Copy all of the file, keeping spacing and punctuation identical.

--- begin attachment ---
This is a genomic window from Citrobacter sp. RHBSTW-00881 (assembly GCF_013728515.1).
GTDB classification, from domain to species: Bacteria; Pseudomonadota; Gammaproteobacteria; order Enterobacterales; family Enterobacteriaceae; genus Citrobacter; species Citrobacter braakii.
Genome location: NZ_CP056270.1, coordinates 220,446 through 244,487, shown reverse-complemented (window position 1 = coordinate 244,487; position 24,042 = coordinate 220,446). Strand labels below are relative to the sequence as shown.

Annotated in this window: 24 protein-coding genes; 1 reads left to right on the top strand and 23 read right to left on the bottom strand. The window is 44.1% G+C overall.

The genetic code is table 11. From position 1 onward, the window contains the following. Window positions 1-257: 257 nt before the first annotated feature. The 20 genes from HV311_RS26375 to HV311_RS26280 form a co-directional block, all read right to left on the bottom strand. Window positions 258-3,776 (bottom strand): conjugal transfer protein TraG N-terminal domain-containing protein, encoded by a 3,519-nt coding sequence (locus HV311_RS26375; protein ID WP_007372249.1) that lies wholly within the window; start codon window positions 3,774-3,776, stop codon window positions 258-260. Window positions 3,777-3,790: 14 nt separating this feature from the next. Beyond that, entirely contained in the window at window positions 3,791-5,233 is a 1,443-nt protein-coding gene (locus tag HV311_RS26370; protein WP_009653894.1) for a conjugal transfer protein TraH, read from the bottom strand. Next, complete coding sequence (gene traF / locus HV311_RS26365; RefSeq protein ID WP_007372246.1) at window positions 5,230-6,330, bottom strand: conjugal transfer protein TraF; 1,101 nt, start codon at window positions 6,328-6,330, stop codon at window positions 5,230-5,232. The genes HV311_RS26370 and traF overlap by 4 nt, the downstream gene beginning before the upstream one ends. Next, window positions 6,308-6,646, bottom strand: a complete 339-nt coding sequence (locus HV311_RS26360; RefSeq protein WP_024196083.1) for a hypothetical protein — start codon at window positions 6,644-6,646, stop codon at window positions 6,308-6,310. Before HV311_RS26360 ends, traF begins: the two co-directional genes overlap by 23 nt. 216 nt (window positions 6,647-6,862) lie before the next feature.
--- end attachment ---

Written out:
This is a genomic window from Citrobacter sp. RHBSTW-00881 (assembly GCF_013728515.1).
GTDB classification, from domain to species: Bacteria; Pseudomonadota; Gammaproteobacteria; order Enterobacterales; family Enterobacteriaceae; genus Citrobacter; species Citrobacter braakii.
Genome location: NZ_CP056270.1, coordinates 220,446 through 244,487, shown reverse-complemented (window position 1 = coordinate 244,487; position 24,042 = coordinate 220,446). Strand labels below are relative to the sequence as shown.

Annotated in this window: 24 protein-coding genes; 1 reads left to right on the top strand and 23 read right to left on the bottom strand. The window is 44.1% G+C overall.

The genetic code is table 11. From position 1 onward, the window contains the following. Window positions 1-257: 257 nt before the first annotated feature. The 20 genes from HV311_RS26375 to HV311_RS26280 form a co-directional block, all read right to left on the bottom strand. Window positions 258-3,776 (bottom strand): conjugal transfer protein TraG N-terminal domain-containing protein, encoded by a 3,519-nt coding sequence (locus HV311_RS26375; protein ID WP_007372249.1) that lies wholly within the window; start codon window positions 3,774-3,776, stop codon window positions 258-260. Window positions 3,777-3,790: 14 nt separating this feature from the next. Beyond that, entirely contained in the window at window positions 3,791-5,233 is a 1,443-nt protein-coding gene (locus tag HV311_RS26370; protein WP_009653894.1) for a conjugal transfer protein TraH, read from the bottom strand. Next, complete coding sequence (gene traF / locus HV311_RS26365; RefSeq protein ID WP_007372246.1) at window positions 5,230-6,330, bottom strand: conjugal transfer protein TraF; 1,101 nt, start codon at window positions 6,328-6,330, stop codon at window positions 5,230-5,232. The genes HV311_RS26370 and traF overlap by 4 nt, the downstream gene beginning before the upstream one ends. Next, window positions 6,308-6,646, bottom strand: a complete 339-nt coding sequence (locus HV311_RS26360; RefSeq protein WP_024196083.1) for a hypothetical protein — start codon at window positions 6,644-6,646, stop codon at window positions 6,308-6,310. Before HV311_RS26360 ends, traF begins: the two co-directional genes overlap by 23 nt. 216 nt (window positions 6,647-6,862) lie before the next feature.